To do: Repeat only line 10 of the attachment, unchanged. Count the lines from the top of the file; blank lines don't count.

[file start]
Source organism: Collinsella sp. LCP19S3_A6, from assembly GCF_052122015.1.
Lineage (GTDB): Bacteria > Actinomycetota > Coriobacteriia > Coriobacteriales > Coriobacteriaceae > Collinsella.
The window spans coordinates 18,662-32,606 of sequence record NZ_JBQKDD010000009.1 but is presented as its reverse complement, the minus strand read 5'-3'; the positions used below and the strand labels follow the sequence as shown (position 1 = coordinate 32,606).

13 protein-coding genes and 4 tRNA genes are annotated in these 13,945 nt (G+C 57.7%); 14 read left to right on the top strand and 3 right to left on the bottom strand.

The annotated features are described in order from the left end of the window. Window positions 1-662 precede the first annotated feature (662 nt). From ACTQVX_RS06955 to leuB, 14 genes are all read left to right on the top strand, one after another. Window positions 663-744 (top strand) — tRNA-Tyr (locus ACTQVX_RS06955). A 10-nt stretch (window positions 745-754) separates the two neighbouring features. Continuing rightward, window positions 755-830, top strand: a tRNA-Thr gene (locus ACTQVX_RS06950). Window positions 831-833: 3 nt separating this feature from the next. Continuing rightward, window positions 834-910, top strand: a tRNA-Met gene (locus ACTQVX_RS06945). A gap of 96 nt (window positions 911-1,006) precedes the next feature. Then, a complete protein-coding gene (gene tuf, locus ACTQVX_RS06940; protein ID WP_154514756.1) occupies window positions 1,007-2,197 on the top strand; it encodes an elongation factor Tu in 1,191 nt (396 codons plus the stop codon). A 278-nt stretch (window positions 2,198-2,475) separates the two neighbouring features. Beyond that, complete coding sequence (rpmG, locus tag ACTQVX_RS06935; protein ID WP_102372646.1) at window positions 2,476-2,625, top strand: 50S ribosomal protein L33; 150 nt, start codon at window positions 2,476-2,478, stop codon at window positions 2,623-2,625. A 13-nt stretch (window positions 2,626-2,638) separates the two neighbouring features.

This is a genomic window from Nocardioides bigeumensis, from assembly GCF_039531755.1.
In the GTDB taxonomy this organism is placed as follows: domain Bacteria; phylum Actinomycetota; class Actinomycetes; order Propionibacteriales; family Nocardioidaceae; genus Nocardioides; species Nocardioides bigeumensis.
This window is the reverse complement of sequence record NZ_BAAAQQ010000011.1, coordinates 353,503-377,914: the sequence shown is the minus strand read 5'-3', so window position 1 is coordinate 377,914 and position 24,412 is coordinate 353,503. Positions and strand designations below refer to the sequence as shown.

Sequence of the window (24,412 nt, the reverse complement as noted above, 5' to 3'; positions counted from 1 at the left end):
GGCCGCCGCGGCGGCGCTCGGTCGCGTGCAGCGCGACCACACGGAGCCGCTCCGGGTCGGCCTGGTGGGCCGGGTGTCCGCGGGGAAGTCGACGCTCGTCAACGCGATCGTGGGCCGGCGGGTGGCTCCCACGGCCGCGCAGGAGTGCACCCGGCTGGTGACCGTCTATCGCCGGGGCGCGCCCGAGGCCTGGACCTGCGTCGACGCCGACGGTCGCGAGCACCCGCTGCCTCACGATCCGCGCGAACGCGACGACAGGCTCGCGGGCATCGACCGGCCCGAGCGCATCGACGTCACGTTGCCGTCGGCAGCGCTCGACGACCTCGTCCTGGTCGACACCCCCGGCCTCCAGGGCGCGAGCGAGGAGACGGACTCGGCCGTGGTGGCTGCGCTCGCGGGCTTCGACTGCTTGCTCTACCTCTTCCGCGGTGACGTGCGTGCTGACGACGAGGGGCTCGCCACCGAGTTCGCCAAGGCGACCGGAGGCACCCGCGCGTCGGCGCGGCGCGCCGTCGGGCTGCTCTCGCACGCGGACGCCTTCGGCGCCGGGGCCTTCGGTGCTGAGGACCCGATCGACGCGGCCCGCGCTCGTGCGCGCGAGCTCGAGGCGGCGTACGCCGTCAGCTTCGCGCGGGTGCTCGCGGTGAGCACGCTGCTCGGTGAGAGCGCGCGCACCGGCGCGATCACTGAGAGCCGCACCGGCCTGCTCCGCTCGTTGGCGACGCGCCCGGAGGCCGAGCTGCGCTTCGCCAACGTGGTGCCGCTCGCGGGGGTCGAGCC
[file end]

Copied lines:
GGCCGCCGCGGCGGCGCTCGGTCGCGTGCAGCGCGACCACACGGAGCCGCTCCGGGTCGGCCTGGTGGGCCGGGTGTCCGCGGGGAAGTCGACGCTCGTCAACGCGATCGTGGGCCGGCGGGTGGCTCCCACGGCCGCGCAGGAGTGCACCCGGCTGGTGACCGTCTATCGCCGGGGCGCGCCCGAGGCCTGGACCTGCGTCGACGCCGACGGTCGCGAGCACCCGCTGCCTCACGATCCGCGCGAACGCGACGACAGGCTCGCGGGCATCGACCGGCCCGAGCGCATCGACGTCACGTTGCCGTCGGCAGCGCTCGACGACCTCGTCCTGGTCGACACCCCCGGCCTCCAGGGCGCGAGCGAGGAGACGGACTCGGCCGTGGTGGCTGCGCTCGCGGGCTTCGACTGCTTGCTCTACCTCTTCCGCGGTGACGTGCGTGCTGACGACGAGGGGCTCGCCACCGAGTTCGCCAAGGCGACCGGAGGCACCCGCGCGTCGGCGCGGCGCGCCGTCGGGCTGCTCTCGCACGCGGACGCCTTCGGCGCCGGGGCCTTCGGTGCTGAGGACCCGATCGACGCGGCCCGCGCTCGTGCGCGCGAGCTCGAGGCGGCGTACGCCGTCAGCTTCGCGCGGGTGCTCGCGGTGAGCACGCTGCTCGGTGAGAGCGCGCGCACCGGCGCGATCACTGAGAGCCGCACCGGCCTGCTCCGCTCGTTGGCGACGCGCCCGGAGGCCGAGCTGCGCTTCGCCAACGTGGTGCCGCTCGCGGGGGTCGAGCC